posted on Jul, 23 2005 @ 06:49 PM
You have got to be effing kidding me. Dr. Alex Decker couldn’t believe what he was hearing and fought to maintain his composure. With great
effort, actually thinking the word “effing” rather than the much more vulgar word it was intended to replace, he turned his mind back to the
conversation at hand.
“Alex, did you hear what I just said?”
Alex heard him just fine- thanks to the fact that the jackass had turned off his air conditioner when he had arrived. Probably to make me
uncomfortable and to keep the meeting short, Alex thought. The air was stagnating and the temperature was beginning to climb. Despite the
discomfort, Alex stalled for time. “Yes sir, I’m just a little stunned – could you say that again?”
“From the beginning please – I’m not sure I heard you correctly” Translation: I’m still not sure I can believe my effing ears.
Alex struggled with desire to explode in the middle of his latest encounter with his supervisor, Lt. Col. Franklin Edward Rotole. It helped to think
about the nickname he had invented – Lt. Col. Effing Eeediot Rat Hole – spelling 'idiot' with an ‘E’ instead of an ‘I’ because the
effing idiot was too stupid to spell his own effing name.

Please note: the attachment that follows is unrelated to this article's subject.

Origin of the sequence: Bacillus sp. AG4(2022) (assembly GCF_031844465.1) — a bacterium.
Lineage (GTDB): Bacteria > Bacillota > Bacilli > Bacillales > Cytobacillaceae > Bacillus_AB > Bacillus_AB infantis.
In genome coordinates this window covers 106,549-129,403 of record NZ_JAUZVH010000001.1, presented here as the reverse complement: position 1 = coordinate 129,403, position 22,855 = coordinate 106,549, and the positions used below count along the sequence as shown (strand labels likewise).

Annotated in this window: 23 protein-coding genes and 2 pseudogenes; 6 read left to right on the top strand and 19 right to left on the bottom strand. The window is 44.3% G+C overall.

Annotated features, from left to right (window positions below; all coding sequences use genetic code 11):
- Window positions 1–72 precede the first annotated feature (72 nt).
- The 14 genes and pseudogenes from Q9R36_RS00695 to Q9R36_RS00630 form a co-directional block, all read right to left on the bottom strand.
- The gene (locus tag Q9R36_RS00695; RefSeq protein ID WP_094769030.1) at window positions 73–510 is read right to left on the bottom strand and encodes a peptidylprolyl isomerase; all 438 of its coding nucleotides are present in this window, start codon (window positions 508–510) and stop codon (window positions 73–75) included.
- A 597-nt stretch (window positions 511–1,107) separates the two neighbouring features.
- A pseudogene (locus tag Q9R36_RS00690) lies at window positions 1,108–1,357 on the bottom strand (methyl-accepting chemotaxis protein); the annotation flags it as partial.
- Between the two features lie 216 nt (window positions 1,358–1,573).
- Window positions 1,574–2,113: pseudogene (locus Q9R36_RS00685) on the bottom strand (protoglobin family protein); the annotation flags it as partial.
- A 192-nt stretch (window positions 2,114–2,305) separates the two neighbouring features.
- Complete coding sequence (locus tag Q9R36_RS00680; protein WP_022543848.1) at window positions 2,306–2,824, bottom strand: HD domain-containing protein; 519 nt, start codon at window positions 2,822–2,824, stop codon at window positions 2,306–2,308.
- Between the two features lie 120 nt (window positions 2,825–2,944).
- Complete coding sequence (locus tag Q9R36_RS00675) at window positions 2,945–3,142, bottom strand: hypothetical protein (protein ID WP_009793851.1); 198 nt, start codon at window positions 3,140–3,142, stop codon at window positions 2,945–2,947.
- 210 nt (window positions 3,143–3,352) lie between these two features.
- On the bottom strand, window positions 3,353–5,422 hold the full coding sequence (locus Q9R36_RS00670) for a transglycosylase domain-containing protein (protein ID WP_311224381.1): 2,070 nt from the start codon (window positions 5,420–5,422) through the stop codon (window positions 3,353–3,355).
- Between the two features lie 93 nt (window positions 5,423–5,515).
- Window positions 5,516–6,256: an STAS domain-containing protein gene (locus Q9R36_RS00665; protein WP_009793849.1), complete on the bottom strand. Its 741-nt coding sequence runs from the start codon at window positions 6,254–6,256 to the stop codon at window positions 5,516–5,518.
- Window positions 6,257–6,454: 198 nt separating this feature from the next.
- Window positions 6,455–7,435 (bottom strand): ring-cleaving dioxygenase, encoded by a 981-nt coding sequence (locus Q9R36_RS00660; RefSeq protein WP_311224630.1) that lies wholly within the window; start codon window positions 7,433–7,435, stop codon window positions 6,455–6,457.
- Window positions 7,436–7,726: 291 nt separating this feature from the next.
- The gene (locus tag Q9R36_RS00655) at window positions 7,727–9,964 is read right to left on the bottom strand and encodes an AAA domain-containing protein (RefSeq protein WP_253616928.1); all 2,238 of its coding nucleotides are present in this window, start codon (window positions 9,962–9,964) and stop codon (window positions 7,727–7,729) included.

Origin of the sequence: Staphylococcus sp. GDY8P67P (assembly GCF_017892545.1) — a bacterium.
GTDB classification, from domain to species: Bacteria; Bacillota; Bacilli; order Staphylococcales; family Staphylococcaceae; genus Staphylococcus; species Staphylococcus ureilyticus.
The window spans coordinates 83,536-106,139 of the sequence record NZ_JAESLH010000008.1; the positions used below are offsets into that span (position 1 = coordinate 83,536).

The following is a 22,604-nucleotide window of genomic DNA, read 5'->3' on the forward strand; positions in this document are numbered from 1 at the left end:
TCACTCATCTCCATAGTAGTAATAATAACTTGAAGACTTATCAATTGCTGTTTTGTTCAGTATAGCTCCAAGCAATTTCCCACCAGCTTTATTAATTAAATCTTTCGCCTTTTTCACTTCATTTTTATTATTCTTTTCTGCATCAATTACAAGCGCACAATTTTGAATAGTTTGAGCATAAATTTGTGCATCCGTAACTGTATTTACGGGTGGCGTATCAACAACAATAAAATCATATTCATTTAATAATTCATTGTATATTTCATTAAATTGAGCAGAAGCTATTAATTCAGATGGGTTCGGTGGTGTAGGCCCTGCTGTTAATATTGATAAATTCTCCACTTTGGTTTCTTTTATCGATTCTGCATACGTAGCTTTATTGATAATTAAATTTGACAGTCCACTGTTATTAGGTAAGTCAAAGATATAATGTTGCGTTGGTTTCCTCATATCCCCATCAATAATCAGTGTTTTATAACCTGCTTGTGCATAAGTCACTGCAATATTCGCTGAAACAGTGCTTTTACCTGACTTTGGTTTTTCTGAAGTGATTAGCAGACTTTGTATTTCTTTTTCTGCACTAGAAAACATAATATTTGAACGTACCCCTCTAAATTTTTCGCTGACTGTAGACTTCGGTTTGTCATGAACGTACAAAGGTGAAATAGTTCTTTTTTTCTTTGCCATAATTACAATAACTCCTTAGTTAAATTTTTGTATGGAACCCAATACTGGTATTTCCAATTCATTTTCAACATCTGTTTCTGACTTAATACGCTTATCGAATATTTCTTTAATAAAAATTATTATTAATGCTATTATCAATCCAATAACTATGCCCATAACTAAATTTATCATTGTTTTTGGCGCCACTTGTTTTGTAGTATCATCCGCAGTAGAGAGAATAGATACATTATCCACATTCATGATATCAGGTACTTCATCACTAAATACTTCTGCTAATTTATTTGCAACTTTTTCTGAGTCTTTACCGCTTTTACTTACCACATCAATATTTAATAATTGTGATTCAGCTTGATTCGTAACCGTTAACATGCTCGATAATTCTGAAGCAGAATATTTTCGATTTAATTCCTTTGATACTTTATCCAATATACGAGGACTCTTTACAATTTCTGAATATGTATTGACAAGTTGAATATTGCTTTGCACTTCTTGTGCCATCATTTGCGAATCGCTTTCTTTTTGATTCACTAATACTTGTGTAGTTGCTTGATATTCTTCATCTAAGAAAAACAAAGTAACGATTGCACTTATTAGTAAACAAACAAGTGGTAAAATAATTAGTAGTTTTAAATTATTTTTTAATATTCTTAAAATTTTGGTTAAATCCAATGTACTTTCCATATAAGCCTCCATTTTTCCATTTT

“Look Decker, it’s simple. This group is going to embrace the director’s new vision ‘Transition Matters More Than Innovation’. As such, I
am sending you to Minot, North Dakota for government acquisitions training.” Col. Rotole was enjoying himself – he loved the fact that Alex had
been rendered speechless and that he was sending him to the armpit of the earth in the middle of the unbearable Midwestern summer. If I push him
just a bit more, maybe he’ll lose his temper again, and I can finally fire the pompous ass. Franklin Edward Rotole was bitter that his final
assignment before retirement was to be the branch chief of the Advanced Nuclear Physics branch of the All-Service Defense Research Laboratory. He
hated his job, hated the arrogant scientists, and methodically set out to spend every waking moment making every one else as miserable as he was. It
had taken Rotole only a few days in the job to realize that his only pleasure in this job would be to torture, browbeat, and if he could get away with